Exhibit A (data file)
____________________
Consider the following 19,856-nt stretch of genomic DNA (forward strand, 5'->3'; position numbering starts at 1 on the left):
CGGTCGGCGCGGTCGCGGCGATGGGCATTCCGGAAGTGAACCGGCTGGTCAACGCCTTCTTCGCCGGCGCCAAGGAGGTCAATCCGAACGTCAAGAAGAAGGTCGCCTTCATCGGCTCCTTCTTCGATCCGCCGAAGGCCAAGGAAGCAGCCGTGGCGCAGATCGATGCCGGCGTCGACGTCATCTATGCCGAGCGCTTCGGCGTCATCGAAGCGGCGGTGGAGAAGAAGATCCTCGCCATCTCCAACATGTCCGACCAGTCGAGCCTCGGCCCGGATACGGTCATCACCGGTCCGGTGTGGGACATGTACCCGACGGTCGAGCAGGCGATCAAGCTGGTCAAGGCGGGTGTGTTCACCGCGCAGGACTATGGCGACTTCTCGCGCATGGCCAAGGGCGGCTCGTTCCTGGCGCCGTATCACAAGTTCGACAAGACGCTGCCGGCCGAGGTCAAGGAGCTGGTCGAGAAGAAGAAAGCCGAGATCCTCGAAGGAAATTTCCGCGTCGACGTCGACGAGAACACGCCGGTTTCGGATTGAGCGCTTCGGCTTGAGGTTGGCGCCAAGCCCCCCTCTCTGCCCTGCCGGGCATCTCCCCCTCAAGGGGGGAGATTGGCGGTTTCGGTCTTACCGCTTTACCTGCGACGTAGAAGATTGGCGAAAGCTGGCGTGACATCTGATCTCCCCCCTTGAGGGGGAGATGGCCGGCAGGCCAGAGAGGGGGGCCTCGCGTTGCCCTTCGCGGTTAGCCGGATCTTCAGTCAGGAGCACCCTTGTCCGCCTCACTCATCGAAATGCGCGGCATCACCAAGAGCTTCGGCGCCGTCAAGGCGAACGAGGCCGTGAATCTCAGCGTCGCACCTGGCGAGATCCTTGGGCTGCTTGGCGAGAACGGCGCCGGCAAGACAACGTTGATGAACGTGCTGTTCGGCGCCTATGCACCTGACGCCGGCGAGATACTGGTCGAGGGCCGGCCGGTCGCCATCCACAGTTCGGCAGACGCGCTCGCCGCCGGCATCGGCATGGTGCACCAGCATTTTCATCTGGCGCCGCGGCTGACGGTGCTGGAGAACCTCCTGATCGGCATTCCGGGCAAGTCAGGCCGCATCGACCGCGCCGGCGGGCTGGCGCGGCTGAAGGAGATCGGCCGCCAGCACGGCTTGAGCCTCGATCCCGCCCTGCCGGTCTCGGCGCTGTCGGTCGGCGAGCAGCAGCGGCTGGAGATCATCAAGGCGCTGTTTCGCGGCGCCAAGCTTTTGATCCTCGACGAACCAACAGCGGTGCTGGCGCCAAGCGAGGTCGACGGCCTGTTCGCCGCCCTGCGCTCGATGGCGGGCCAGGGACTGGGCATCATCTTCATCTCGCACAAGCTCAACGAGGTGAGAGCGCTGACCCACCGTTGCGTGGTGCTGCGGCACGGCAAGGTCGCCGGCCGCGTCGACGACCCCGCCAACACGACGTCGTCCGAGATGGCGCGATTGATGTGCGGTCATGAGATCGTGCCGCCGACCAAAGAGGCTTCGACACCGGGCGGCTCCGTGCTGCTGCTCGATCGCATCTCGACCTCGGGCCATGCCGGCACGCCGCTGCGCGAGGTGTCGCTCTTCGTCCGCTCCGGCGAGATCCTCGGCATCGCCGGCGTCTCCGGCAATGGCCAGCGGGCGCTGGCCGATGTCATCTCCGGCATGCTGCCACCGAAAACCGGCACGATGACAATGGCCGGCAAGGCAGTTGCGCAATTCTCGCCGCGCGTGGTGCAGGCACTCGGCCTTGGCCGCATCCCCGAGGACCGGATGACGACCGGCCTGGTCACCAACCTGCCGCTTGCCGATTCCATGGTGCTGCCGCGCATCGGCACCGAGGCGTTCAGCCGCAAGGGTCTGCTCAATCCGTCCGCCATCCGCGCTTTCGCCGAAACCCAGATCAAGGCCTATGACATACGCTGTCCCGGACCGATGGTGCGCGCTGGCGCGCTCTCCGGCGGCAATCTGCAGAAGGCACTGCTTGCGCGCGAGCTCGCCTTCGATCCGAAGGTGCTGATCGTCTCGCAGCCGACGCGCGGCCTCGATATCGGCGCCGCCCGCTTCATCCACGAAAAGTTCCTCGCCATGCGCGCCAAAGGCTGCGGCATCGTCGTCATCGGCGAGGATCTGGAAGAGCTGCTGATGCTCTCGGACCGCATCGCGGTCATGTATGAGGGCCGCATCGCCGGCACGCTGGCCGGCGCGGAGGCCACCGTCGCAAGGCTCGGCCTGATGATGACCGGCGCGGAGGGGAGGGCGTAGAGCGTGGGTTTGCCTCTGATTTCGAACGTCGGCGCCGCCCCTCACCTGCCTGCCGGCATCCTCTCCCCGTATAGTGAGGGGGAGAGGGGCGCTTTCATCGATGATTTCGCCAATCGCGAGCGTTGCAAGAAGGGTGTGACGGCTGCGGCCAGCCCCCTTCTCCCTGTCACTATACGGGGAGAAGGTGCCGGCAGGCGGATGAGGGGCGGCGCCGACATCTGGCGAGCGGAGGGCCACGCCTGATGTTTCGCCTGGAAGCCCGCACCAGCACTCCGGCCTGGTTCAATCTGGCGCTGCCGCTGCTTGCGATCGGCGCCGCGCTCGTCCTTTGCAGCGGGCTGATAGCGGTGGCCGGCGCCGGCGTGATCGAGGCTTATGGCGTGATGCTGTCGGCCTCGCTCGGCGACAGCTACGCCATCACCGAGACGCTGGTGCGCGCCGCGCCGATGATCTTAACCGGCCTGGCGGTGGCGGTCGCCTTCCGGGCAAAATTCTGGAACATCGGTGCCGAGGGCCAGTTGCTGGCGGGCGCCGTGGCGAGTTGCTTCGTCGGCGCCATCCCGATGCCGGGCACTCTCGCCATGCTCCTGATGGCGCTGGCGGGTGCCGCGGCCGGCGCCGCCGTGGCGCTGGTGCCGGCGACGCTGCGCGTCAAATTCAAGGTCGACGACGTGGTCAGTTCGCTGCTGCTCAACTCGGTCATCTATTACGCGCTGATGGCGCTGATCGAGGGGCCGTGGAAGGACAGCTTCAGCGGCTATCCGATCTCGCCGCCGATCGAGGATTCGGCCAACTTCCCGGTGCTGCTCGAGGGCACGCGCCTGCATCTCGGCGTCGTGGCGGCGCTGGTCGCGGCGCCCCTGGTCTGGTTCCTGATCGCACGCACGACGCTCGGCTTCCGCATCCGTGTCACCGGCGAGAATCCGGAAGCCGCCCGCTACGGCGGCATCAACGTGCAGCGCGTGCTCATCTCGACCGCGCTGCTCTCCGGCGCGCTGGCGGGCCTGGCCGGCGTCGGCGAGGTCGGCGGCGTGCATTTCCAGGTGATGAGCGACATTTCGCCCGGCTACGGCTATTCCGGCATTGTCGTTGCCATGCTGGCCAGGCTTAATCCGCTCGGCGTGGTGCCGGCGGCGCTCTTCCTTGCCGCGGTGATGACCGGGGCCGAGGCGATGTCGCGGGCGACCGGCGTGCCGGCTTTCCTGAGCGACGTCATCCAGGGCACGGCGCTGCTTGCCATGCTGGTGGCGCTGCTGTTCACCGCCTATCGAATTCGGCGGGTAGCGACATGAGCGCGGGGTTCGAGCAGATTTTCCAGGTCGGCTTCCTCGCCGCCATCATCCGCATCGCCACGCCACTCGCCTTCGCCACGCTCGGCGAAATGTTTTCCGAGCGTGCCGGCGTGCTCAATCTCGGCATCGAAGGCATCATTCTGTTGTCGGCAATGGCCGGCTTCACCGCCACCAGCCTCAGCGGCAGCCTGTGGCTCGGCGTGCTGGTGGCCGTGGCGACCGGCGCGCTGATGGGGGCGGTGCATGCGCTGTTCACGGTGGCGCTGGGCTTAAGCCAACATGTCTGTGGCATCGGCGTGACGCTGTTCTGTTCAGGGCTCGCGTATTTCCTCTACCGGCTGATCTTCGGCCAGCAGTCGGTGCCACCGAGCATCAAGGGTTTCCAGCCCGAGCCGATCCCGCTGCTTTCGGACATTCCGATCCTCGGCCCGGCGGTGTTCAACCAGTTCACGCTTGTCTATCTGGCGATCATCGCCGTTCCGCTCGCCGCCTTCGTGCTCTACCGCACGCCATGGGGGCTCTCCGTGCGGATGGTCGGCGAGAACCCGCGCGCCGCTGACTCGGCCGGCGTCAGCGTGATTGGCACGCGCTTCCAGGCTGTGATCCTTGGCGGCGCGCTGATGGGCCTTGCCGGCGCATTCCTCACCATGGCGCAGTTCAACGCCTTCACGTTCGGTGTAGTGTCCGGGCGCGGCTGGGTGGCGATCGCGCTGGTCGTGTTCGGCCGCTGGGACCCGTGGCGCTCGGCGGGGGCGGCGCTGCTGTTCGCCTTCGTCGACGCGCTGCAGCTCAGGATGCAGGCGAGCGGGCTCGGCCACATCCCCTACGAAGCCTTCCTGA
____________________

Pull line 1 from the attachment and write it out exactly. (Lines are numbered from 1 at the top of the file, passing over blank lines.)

Consider the following 19,856-nt stretch of genomic DNA (forward strand, 5'->3'; position numbering starts at 1 on the left):